(Continued from Page 1)
to the Spartan four, but sopho-
more Fred Julian committed a
costly fumble there and State re-
They marched back for a first
down, but then bogged down and
were forced to punt on a third and'
eight situation. Michigan was off-
side on the play, however,, and
State took the penalty and made
a first down on the next play.
'M' Defense Stiffens
This eventually cost Michigan
two points because the Spartans
continued on toward the Michigan
goal, but the Blue defense stiffened
and held on the one' yard line.
Howevet, Michigan had to pupt
a few plays latet, and huge Sam
Williams, State's left end, blocked
this effort by Jim Van Pelt and
the ball rolled out of tLe end zone
for a safety.
Actually, these Michigan errors
led to all the points the fired up
Spartans needed, but the white
shirted visitors kept beating Mich-
igan to the punch all afternoon
and it eventually paid off in a big
State Gains Ground
Michigan State's backs knifed
through the Michigan line for
huge chunks of yardage all after-
noon. State scgred in every period.
The Spartans gained 326 yards on
the ground and 160 more through
the air to beat Michigan soundly in
both these phases of the game.
The spirited State crew took
advantage of Michigan gamble,
that failed to count their second
touchdown. Jim Pace didn't make
the necessary yardage on a fourth
and one situation just after the
second half opened and Michigan
State took over on the Wolverines
With Kowalczyk and Don Gil-
bert eating up most of the yardage
on the ground, State drove to the
-five, where quarterback Jim Ni-
nowski shot a pass to Williams,
who was all alone in the end zone,
for the score.
Pace Leads Way
Michigan took, the kickoff and
made their only serious bid to get
back in the ball game, when they
marched 69 yards for a touch-
down. Pace personally accounted
for 55 yards on this drive, includ-
TOCOA O E
Gomng Great Guns!
ing a dazzling 31 yard broken field
sprint that set up the score. Pace
went the final ten yards for the
Williams and Dan Currie rushed
in to block Stan Noskin's all im-
portant extra point attempt.
From this point on, it was all
Michigan State. It took them less
than five minutes after Michigan's
touchdown to add another of their
own, this one coming on a three
yard. Ntnowski pass to end Bob
Jewett. After this score, Dave Kai-
ser found -the range for his first
conversion. His two previous at-
tempts had sailed wide.
Then early in the fourth quarter
Johr.son scampered down the east
sidelines toward the south goal
with Michigan State's f o u r t h
touchdown and thus salted away
the victory for the invaders.
Spartans Score Again
The Spartans scored another
touchdown later in the period after
a Michigan pass interception. Mike
Panitch went over from the one-
foot line and then converted to
give State its 35-6 cushion.
Michigan came out of the con-
test with some injuries which may
be costly in the future. Most im-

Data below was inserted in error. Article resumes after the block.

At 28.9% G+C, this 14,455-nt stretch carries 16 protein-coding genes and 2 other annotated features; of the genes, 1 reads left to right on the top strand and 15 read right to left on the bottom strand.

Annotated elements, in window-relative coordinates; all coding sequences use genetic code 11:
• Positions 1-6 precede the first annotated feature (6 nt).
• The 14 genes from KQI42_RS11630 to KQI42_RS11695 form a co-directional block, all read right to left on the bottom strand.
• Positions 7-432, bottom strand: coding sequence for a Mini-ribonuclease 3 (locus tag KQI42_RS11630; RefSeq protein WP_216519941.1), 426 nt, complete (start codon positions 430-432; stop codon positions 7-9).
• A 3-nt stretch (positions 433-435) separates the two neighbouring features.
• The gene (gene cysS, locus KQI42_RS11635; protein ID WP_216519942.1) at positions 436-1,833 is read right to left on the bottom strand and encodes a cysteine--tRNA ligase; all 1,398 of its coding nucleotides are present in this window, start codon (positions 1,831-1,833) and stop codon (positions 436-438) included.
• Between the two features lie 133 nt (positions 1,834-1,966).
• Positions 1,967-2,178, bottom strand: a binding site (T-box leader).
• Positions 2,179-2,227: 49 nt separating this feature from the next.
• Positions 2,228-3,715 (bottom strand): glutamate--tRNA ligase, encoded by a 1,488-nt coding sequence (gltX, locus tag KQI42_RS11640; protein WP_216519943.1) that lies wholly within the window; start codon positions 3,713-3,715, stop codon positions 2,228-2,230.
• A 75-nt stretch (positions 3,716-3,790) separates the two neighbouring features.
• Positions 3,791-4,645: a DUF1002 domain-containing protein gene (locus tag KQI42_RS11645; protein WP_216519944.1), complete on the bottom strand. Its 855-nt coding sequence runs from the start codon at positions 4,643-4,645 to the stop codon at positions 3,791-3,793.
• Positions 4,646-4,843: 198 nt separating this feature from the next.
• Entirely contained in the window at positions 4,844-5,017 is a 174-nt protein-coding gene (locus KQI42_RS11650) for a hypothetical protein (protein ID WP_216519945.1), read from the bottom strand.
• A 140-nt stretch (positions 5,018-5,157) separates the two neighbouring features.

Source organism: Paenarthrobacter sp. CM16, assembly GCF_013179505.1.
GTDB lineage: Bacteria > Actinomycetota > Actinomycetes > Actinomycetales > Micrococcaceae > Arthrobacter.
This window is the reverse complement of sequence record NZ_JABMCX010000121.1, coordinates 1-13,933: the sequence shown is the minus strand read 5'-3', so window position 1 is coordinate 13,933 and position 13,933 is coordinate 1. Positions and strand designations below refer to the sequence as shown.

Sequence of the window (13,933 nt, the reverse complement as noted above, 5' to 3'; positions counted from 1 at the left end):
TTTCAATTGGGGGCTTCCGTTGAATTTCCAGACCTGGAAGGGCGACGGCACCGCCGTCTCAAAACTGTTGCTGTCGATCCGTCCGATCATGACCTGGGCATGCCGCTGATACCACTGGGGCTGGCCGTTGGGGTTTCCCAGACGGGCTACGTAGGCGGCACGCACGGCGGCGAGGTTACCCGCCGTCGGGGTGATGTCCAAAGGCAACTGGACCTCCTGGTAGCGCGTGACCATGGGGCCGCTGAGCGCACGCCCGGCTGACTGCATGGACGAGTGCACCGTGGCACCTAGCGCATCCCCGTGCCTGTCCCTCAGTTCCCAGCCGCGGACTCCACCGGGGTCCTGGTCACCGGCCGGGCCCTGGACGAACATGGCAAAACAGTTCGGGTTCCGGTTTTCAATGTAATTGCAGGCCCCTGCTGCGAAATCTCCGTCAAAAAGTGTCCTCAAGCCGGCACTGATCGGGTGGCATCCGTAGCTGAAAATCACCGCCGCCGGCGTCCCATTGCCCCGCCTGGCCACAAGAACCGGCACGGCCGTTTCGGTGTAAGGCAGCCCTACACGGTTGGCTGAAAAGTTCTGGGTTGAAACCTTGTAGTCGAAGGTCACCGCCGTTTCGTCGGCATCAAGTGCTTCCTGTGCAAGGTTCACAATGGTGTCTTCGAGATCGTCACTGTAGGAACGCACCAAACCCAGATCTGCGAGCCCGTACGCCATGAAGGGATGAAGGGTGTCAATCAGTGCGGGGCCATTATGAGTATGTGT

portant is a leg injury that side-
lined fullback John Herrnstein in
the first half. He never came back.
The injury has not yet been diag-
Van Pelt also sustained a leg
injury, but it wasn't believed to be
of serious proportions. Guard Tom
Berger suffered a head injury.
Michigan sophomore halfback
Brad Myers missed the' Spartan
game, as he was confined to Health
Service with a heavy cold.
Michigan Coach Bennie Ooster-
baan was a disappointed man as
he answered reporters quesitons
in a matter-of-fact manner fol-
lowing the game. He praised Mich-
igan State as "a really great team"
and then moved to his own team's
EVANSTON, Ill. (R) -Minne-
sota's grinding Gophers unveiled
a new star, sophomore halfback
Bill Martin of Chicago, as they
demoralized Northwestern with a
20- point second quarter and
crushed the Wildcast 41 to 6 in a
Big Ten football game yesterday.
Martin scored two of the six
One. came on a 32-yard pass
from quarterback Bobby Cox, and
'the other on an 11-'rard sprint.
The Gophers, rated No. 4 in the
Associated Press national poll,
wore down the outmanned Wild-
cats with their platoon tactics as
they notched their third consecu-
tive victory and second Big Ten
Quarterbacks Cox and Dick Lar-
son directed a pass-run 'attack
which put the game on ice for the
Gophers before half time.
T h r e e Minnesota touchdowns
came on the ground and three
were the result of passes.
Cox scored on a one-yard sneak
for the opening Gopher touchdown
in the first period and got off his ,
scoring pass to Martin after- ap-
parently being trapped far behind
the scrimmage line.
Halfbaok Bill Chorske's three-
yard dasf around end started the
Gophers on their three-touchdown
spree in the second quarter. End
Bob Schmidt grabbed a 60-yard
pass from Larson and halfback
Ken Bombardier speared an 11-
yard shot from halfback Norm An-
derson, putting -the Gophers ahead
27-0 at halftime.
First Downs .......16
Passing .............. 5
Total Number of Rushes 47
Net Yards Rushing . ..172
Attempted ............. 12
Intercepted by . 2
Average distance .... 22
Fumbles, Number ..".... 3
Ball Lost by ..... 3,
Penalties, Number , ..... S
Yards penalized ..... 55